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Joseph Kaminski

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July 22, 2017

Existential Self-Realization: Comparing Nietzsche and Sartre

Nietzsche and Sartre are oftentimes compared as “atheistic existentialists” in the world of philosophy. One similarity between the two would have to be their use of in-depth analyzation for determining the process of life. Nietzsche, in “The Gay Science”, discusses the concept of Amor fati or “love of fate”, which is essentially Nietzsche’s definition of accepting all suffering and loss as “good and necessary” due to their essential places among “the facts of one’s life [and] existence”. Sartre, in “Being and Nothingness”, heavily falls back on his concept of bad faith, which he uses to describe the self-deception of human reality as living a life that is literally defined by one’s status in society. In a sense, both of these existentialists believe that merely “accepting” something as good is a life that isn’t worth glancing over.

Friedrich Nietzsche

Friedrich Nietzsche.

Another similarity would have to be the two philosophers’ opinions on naming conventions and nothingness. “…My greatest difficulty: to recognize that unspeakably more depends on what things are called than on what they are” can be depicted as the existential mentality of disregarding the flow of categorization within a society that needs no such thing. As Nietzsche claims, mankind seems to focus on “what things are called” rather than what they are. Another in-depth claim to note would be that “nothing is until it is named”.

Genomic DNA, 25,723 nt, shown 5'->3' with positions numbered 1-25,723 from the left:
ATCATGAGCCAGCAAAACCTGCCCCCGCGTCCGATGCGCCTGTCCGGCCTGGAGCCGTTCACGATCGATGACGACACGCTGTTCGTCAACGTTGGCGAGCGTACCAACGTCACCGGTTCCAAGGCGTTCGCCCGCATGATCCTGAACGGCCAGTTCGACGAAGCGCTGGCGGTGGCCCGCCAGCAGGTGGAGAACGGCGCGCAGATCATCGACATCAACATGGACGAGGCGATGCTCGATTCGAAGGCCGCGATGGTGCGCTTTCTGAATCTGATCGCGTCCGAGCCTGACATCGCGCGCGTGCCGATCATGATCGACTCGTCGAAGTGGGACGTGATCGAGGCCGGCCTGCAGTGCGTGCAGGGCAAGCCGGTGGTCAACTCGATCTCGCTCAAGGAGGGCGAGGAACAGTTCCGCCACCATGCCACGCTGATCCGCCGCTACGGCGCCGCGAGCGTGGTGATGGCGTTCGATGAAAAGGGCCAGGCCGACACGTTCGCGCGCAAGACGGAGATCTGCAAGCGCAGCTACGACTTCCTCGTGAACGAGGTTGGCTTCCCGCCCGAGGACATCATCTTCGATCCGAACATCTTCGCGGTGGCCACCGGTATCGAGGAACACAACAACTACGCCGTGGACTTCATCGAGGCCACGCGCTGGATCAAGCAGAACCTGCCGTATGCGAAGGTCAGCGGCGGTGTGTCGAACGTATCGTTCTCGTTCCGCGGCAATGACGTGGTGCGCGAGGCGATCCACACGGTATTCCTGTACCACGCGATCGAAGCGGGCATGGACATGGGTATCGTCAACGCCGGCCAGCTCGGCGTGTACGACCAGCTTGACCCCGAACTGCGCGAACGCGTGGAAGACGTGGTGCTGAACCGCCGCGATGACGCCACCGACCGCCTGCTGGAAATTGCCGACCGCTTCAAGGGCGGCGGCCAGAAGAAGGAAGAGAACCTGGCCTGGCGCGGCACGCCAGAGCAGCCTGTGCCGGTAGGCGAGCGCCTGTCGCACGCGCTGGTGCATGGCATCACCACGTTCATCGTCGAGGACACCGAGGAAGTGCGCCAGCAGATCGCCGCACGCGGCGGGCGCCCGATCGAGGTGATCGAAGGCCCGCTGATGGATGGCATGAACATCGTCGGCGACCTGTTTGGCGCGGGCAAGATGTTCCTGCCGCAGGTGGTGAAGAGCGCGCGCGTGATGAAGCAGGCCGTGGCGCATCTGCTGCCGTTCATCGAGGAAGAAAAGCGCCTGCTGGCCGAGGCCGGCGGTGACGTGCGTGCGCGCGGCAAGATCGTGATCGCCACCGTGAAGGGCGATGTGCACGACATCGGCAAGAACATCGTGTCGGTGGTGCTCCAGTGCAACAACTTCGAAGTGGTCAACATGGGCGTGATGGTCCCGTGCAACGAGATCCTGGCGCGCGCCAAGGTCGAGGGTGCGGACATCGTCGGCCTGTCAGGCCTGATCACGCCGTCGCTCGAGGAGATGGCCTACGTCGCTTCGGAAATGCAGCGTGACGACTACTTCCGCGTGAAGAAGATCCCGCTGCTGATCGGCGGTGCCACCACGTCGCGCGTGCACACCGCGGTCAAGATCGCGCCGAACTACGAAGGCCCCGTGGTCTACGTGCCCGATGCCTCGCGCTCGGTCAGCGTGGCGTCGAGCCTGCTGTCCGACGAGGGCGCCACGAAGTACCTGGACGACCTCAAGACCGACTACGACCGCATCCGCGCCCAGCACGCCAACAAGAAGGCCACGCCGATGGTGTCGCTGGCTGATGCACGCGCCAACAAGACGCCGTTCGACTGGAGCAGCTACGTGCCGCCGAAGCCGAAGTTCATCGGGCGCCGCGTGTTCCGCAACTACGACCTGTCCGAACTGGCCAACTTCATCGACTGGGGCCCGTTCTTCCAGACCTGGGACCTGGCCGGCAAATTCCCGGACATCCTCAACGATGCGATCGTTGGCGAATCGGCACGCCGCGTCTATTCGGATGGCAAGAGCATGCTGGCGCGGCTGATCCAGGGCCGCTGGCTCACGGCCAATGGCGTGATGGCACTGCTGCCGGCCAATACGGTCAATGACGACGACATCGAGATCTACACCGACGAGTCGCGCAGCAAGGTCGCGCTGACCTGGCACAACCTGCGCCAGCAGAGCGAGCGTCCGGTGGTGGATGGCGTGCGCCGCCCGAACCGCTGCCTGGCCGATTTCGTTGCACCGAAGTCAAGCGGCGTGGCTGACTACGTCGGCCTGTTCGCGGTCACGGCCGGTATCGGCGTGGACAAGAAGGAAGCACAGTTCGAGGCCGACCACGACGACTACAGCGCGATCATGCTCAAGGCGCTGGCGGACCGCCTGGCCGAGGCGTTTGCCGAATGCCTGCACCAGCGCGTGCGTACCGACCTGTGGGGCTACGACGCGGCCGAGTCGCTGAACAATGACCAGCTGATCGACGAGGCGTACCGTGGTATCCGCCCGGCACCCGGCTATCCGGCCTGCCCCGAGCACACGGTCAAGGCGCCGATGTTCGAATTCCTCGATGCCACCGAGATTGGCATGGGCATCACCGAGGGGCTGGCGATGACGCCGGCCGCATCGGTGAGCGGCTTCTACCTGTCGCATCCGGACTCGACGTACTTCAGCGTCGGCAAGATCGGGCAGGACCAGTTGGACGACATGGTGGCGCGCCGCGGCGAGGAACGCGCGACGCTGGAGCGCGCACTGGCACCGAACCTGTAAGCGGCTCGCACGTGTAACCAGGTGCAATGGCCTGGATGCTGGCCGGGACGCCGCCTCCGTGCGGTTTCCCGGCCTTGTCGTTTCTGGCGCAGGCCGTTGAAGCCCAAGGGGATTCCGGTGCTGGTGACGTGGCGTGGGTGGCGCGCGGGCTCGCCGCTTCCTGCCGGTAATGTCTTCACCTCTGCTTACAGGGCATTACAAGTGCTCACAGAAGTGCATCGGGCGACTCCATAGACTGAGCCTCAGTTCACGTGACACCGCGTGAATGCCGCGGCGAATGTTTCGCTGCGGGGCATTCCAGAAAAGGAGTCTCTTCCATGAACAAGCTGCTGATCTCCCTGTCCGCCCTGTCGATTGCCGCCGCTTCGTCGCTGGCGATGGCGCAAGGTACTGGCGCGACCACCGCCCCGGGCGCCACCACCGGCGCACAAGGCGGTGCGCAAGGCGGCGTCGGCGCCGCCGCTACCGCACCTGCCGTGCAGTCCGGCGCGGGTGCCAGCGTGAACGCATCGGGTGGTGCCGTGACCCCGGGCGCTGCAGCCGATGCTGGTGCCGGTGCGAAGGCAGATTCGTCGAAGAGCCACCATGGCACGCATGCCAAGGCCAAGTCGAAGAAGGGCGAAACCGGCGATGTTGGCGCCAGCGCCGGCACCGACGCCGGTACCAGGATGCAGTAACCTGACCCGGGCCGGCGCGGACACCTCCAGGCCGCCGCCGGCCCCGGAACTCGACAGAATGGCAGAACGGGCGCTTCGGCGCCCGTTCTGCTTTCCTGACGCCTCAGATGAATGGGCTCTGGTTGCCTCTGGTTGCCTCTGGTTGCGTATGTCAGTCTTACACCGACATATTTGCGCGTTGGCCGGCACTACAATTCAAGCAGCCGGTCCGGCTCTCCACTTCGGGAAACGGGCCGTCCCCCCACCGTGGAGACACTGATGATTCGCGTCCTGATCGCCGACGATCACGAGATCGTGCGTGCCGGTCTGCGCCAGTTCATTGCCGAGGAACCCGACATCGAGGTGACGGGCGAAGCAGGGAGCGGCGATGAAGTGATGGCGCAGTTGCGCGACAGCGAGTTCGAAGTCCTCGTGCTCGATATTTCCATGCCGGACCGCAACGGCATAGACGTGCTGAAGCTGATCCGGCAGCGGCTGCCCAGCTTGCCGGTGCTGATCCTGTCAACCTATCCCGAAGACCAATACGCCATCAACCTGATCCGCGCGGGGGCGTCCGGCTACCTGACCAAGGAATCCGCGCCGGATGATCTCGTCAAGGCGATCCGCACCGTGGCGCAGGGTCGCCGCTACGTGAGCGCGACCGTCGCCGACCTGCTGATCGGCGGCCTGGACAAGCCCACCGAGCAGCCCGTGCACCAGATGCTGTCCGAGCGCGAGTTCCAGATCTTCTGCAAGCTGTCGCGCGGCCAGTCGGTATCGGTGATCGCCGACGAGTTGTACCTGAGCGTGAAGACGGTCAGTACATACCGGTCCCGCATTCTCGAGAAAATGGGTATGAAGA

Sartre has his own equivalent, claiming that nothingness is nothing but a mental concept that is used to create the negative judgement of mankind. As he continues, “there are even men (e.g. caretakers, overseers, […]) whose social reality is uniquely that of the not, who will live and die, having forever been only a Not upon the earth […] This attitude, it seems to me, is bad faith”.

In my opinion, these two quotes equate to the same mentality: that living a life based on a status or title by some naming convention is living a bad life. Suppose you are a grocer attempting to be the best grocer due to their desire to have their social role let them reach the peak of their own existence…you live a life that will go unnoticed that will, as Nietzsche and Sartre would claim, will be recycled into the cosmic abyss.

Although Nietzsche and Sartre share the same philosophical thought cloud of existentialism, there are obvious differences between their foundational structures. Nietzsche, throughout his works, suggests a will cannot be either “free” or “unfree”, and focuses instead on a will’s platform on some sort of spectrum of both. Nietzsche’s work in “Beyond Good and Evil” shows that no will can ever be a free and morally responsible one. In “The Gay Science”, Nietzsche refers to the freedom of will as a “superstition” by stating: “Woe, when homesickness for the land overcomes you, as if there had been more freedom there – and there is no more ‘land’!”. The emphasis on the word freedom in this metaphorical statement should stand out to readers, and when compared to his earlier works, it certainly shows the very weak relationship Nietzsche has with the concept of it.

Jean-Paul Sartre